De Chirico's conception of Metaphysical art was strongly influenced by his reading of Nietzsche, whose style of writing fascinated de Chirico with its suggestions of unseen auguries beneath the appearance of things.De Chirico found inspiration in the unexpected sensations that familiar places or things sometimes produced in him: In a manuscript of 1909 he wrote of the "host of strange, unknown and solitary things that can be translated into painting ... What is required above all is a pronounced sensitivity."Metaphysical art combined everyday reality with mythology, and evoked inexplicable moods of nostalgia, tense expectation, and estrangement. The picture space often featured illogical, contradictory, and drastically receding perspectives. Among de Chirico's most frequent motifs were arcades, of which he wrote: "The Roman arcade is fate ... its voice speaks in riddles which are filled with a peculiarly Roman poetry".
In the early 1920s, the Surrealist writer André Breton discovered one of de Chirico's metaphysical paintings on display in Guillaume's Paris gallery, and was enthralled.Numerous young artists who were similarly affected by de Chirico's imagery became the core of the Paris Surrealist group centered around Breton. In 1924 de Chirico visited Paris and was accepted into the group, although the surrealists were severely critical of his post-metaphysical work.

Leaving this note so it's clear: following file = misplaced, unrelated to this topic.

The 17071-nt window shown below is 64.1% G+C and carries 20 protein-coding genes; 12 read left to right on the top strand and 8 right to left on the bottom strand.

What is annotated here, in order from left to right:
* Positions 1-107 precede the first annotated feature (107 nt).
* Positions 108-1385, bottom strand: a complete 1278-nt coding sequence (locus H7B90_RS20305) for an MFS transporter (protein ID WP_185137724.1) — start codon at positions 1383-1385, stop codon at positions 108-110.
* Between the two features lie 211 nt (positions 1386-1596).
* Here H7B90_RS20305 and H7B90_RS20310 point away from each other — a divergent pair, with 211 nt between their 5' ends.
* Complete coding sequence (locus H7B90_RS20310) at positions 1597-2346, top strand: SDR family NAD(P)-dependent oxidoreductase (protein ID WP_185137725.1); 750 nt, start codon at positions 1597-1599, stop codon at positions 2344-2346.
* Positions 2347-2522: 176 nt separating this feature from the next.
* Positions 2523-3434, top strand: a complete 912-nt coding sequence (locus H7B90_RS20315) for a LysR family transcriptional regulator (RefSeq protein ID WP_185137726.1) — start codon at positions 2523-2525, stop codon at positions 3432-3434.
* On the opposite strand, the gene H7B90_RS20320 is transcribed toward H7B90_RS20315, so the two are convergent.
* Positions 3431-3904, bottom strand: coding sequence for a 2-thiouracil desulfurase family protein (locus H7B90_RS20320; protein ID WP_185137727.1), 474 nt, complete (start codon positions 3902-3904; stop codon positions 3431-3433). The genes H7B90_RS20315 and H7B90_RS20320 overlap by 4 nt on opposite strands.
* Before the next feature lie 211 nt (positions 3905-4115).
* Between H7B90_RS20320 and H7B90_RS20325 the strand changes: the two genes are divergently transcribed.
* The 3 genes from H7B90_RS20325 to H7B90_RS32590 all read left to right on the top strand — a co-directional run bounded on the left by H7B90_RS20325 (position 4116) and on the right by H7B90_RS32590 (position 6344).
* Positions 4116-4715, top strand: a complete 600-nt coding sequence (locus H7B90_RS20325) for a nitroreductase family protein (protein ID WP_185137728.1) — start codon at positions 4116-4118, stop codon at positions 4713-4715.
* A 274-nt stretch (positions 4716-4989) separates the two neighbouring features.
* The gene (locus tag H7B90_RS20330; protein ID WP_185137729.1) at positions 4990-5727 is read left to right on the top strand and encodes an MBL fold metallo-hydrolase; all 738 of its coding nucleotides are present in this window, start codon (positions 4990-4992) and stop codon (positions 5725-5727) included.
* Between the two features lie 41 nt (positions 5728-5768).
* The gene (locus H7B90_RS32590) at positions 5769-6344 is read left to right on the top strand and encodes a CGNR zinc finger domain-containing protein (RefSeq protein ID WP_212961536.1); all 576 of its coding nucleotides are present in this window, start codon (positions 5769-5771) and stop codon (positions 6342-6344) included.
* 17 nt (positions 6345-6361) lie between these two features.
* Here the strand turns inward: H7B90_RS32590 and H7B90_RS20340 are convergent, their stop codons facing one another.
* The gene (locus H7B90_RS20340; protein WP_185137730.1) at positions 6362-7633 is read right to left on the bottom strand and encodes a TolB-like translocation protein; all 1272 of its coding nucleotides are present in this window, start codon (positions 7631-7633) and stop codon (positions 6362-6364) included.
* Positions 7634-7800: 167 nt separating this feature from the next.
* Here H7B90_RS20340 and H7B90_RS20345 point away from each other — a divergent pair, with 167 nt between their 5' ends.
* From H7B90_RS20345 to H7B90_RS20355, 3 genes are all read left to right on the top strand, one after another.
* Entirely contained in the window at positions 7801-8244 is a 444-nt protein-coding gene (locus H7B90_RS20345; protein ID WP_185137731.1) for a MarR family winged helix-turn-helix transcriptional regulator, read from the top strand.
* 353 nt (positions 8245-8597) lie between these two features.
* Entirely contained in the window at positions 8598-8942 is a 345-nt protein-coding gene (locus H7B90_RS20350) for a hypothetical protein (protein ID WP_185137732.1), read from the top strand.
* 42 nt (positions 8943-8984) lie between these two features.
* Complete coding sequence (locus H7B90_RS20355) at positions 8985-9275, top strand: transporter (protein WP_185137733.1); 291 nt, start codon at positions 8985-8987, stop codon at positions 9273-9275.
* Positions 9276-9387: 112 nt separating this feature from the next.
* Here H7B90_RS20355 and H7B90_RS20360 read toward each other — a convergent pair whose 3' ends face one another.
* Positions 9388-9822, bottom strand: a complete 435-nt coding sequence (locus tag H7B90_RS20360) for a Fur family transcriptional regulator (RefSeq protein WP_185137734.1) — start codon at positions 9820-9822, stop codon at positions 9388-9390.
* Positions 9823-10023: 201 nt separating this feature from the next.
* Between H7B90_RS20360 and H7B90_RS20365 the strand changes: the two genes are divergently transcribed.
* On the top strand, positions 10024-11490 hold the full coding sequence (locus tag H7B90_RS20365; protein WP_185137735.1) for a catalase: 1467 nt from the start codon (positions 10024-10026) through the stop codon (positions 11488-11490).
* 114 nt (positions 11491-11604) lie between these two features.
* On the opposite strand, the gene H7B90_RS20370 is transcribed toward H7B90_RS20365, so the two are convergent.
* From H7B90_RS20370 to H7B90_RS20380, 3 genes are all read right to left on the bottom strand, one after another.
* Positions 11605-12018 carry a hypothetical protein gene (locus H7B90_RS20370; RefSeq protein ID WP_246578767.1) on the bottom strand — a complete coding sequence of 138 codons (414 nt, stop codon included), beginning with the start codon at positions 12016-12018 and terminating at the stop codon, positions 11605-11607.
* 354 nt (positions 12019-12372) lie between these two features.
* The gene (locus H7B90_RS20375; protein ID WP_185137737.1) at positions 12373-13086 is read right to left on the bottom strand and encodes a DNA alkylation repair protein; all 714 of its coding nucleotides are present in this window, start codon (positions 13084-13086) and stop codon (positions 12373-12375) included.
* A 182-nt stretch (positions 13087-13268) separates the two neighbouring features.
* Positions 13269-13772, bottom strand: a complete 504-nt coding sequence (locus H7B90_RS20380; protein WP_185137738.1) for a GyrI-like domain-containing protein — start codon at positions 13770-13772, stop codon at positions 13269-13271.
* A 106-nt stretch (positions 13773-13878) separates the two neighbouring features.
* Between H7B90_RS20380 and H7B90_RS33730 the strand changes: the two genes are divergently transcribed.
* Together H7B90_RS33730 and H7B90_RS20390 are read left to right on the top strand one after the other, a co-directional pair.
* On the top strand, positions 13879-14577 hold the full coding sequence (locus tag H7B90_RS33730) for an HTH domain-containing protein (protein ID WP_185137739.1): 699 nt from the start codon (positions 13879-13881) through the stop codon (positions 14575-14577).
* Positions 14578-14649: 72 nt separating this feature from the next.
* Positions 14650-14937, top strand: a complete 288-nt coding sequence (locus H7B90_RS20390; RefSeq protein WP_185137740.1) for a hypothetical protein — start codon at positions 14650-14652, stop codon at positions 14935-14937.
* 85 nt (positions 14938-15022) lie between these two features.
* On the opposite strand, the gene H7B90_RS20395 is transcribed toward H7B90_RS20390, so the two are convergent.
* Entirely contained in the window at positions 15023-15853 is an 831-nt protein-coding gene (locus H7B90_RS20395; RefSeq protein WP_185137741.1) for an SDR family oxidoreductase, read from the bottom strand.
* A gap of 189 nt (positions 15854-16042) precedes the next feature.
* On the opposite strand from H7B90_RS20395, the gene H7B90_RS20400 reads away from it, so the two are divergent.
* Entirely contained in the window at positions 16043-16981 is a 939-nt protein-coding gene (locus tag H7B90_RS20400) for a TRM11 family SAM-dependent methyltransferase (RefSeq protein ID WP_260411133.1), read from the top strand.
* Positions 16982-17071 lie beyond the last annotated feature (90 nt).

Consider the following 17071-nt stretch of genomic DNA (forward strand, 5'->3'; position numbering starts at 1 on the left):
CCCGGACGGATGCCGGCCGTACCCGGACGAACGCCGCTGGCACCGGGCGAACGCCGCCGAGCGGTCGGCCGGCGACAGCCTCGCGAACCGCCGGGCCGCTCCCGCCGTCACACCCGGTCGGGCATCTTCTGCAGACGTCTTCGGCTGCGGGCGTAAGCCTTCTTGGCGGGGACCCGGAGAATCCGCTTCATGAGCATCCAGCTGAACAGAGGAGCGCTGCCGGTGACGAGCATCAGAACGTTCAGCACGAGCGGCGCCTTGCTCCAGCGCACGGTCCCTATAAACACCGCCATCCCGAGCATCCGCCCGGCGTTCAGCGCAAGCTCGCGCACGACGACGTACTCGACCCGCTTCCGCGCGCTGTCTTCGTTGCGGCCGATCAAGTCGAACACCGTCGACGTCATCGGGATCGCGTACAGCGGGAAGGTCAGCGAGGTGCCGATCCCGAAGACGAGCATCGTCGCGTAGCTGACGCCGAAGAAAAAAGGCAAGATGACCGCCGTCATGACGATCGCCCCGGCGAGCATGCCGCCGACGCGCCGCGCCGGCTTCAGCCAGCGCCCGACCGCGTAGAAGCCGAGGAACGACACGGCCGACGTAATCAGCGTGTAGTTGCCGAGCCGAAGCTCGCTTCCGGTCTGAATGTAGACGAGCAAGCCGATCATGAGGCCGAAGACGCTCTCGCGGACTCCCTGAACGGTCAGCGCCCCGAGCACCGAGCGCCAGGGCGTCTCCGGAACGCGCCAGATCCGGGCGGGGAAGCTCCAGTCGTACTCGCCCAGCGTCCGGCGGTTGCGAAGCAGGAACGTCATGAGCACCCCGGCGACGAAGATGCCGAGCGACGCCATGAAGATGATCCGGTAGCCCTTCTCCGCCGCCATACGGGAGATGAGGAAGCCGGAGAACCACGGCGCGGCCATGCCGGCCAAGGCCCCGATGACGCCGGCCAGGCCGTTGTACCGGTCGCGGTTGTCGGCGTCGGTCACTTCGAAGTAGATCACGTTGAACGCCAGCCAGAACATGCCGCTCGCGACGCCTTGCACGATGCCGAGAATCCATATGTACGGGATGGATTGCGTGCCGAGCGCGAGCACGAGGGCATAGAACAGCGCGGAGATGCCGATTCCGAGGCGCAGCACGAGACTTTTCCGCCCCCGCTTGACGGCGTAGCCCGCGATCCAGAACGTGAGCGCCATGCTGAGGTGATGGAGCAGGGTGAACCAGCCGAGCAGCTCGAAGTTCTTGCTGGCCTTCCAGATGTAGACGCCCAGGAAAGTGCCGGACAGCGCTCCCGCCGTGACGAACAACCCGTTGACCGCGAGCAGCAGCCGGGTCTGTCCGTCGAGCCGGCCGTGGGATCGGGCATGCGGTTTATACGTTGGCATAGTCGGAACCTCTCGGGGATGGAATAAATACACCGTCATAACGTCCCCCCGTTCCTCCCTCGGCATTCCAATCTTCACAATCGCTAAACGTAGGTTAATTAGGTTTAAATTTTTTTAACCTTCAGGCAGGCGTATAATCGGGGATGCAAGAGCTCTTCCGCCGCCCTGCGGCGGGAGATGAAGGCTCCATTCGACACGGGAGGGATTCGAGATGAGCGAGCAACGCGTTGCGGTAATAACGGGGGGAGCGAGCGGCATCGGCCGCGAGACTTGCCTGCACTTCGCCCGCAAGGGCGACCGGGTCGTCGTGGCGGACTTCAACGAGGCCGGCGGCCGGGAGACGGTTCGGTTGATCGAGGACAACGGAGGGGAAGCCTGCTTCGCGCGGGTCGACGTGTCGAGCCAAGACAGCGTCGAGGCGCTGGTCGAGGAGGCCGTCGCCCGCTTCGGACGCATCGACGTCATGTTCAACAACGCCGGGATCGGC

De Chirico met and married his first wife, the Russian ballerina Raissa Gurievich (1894-1979) in 1925, and together they moved to Paris. His relationship with the Surrealists grew increasingly contentious, as they publicly disparaged his new work; by 1926 he had come to regard them as "cretinous and hostile". They soon parted ways in acrimony. In 1928 he held his first exhibition in New York City and shortly afterwards, London. He wrote essays on art and other subjects, and in 1929 published a novel entitled Hebdomeros, the Metaphysician. Also in 1929, he made stage designs for Sergei Diaghilev.